SRI uses ESG factors to screen investments based on ethical and moral criteria. The criteria is subjective and depends entirely on the values of the investor. With SRI, the investor applies negative screens to filter out certain companies and funds. For example, an investor may apply negative screens to avoid investing in companies that manufacture products that are antithetical to her beliefs, such as tobacco or firearms.

Unlike ESG, SRI prioritizes ethics over financial performance. Though investors in SRI funds still want their investments to perform well, they tend to prioritize principles above profit. 

3) Impact investing

Though still in its infancy as a strategy, many see impact investing as the key to a sustainable future. A subset of SRI, impact investing is the inverse of negative screening in that it applies positive screens to the process of investing instead of negative ones. 

Also known as “sustainable,” “responsible,” and “thematic” investing, impact investing prioritizes positive outcomes over financial gain. According to Investopedia, “...[T]he objective of impact investing is to help a business or organization accomplish specific goals that are beneficial to society or the environment. Investing in a non-profit dedicated to the research and development of clean energy, regardless of whether success is guaranteed, is an example.”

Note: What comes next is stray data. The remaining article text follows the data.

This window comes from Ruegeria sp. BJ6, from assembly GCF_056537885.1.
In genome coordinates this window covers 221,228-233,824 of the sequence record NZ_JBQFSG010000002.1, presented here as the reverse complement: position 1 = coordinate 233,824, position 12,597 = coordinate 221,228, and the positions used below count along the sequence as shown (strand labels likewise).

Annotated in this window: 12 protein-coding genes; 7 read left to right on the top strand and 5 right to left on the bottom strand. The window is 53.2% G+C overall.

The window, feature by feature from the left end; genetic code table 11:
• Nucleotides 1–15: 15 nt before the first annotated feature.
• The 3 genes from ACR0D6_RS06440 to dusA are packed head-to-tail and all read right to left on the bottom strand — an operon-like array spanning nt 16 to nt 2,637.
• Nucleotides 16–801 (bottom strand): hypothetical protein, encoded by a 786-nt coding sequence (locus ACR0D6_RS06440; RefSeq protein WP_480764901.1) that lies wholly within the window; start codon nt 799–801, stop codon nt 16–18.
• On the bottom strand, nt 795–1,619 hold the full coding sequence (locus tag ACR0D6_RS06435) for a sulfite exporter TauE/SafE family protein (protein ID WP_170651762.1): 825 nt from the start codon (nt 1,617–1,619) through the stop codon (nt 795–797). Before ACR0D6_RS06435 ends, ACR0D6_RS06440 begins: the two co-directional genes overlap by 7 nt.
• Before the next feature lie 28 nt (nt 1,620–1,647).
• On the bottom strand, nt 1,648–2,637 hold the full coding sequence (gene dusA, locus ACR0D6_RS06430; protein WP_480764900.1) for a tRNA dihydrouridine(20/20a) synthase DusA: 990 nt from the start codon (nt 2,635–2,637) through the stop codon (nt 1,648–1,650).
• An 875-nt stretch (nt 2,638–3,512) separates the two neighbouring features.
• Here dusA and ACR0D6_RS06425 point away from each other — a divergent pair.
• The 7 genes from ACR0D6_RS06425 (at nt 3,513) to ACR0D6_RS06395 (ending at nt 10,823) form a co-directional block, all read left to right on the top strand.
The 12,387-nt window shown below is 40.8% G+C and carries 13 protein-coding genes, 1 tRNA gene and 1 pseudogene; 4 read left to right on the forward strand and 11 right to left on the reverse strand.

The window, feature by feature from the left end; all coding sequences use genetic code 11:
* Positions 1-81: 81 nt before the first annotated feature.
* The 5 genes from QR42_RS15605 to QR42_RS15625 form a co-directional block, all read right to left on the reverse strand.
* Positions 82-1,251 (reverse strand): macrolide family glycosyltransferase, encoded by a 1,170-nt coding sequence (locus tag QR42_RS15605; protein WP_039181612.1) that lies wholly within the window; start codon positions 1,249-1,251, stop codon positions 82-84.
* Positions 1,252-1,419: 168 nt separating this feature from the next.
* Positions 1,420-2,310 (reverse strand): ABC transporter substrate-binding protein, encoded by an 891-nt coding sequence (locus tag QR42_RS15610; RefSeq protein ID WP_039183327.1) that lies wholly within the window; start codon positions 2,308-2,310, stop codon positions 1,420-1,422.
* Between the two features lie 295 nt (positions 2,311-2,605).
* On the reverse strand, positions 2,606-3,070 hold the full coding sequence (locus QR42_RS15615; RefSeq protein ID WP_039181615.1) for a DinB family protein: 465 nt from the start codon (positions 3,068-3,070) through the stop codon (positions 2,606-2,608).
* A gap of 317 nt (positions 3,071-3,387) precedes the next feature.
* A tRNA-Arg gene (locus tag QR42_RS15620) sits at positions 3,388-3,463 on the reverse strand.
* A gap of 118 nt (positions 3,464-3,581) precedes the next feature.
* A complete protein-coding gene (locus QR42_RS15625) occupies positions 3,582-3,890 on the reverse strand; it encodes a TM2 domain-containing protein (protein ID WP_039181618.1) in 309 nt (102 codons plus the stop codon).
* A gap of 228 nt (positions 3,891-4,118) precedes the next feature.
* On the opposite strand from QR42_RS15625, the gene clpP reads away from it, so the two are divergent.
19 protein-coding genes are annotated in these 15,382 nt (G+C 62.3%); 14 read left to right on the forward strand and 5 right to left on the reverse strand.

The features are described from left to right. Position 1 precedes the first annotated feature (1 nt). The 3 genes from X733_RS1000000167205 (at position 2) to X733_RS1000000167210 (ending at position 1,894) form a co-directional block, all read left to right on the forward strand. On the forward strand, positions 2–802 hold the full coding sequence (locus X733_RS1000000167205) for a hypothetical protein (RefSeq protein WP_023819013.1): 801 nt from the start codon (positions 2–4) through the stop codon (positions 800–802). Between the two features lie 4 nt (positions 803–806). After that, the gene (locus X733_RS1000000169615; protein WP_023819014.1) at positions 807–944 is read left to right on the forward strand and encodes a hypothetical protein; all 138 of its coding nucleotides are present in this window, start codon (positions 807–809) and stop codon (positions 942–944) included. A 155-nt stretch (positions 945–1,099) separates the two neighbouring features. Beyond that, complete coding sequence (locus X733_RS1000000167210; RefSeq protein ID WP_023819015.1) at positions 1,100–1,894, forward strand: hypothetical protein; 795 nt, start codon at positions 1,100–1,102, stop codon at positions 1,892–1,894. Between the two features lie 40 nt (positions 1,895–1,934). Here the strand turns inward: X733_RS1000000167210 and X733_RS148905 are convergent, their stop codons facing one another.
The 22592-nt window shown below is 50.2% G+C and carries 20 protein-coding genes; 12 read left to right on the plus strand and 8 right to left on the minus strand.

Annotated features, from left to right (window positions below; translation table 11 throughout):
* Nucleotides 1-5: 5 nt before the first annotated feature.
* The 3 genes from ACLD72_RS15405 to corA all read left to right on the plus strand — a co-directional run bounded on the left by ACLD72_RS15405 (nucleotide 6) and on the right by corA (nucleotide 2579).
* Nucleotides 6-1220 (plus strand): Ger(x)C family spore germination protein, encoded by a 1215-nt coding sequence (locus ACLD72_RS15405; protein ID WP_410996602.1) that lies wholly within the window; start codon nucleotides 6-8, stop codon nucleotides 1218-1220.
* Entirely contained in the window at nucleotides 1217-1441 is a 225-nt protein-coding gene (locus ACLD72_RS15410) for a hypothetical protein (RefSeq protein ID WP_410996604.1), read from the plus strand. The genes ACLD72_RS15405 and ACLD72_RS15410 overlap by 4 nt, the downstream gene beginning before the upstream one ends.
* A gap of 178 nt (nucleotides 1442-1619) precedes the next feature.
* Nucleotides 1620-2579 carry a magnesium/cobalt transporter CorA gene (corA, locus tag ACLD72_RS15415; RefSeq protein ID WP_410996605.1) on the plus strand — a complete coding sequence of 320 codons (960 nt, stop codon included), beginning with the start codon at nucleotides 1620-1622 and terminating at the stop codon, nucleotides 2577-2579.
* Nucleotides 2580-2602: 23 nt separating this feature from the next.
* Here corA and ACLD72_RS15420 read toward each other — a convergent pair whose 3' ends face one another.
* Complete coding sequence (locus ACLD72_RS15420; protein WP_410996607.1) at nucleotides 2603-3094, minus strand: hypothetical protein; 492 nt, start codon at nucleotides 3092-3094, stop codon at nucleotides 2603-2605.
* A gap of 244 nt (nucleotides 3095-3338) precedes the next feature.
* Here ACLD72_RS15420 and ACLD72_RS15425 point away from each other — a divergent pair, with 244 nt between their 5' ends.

4) Shareholder activism

Finally, shareholder activism is a form of socially responsible investing wherein a company’s shareholders (and therefore partial owners) use their influence and rights to change a company’s behavior in terms of social or environmental policies. Shareholders often employ a number of tactics to effect change, from filing resolutions, to publicizing their demands via the media, to threatening litigation if their efforts go unnoticed.